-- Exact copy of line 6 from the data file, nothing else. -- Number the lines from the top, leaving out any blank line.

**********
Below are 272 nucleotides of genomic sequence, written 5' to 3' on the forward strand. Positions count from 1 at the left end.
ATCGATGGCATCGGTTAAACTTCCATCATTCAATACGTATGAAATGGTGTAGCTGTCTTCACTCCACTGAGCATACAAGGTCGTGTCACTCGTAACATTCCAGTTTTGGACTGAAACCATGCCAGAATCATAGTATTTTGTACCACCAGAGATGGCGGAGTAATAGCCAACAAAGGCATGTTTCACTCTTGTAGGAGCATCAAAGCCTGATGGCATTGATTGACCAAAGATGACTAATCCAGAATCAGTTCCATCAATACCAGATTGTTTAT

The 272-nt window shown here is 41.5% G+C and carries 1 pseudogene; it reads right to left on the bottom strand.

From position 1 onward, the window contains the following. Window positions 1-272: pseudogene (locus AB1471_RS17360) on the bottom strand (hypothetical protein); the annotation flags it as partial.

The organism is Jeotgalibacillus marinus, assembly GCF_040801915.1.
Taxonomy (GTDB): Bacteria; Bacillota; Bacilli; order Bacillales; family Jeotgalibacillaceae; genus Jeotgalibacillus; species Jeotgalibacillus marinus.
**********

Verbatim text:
Taxonomy (GTDB): Bacteria; Bacillota; Bacilli; order Bacillales; family Jeotgalibacillaceae; genus Jeotgalibacillus; species Jeotgalibacillus marinus.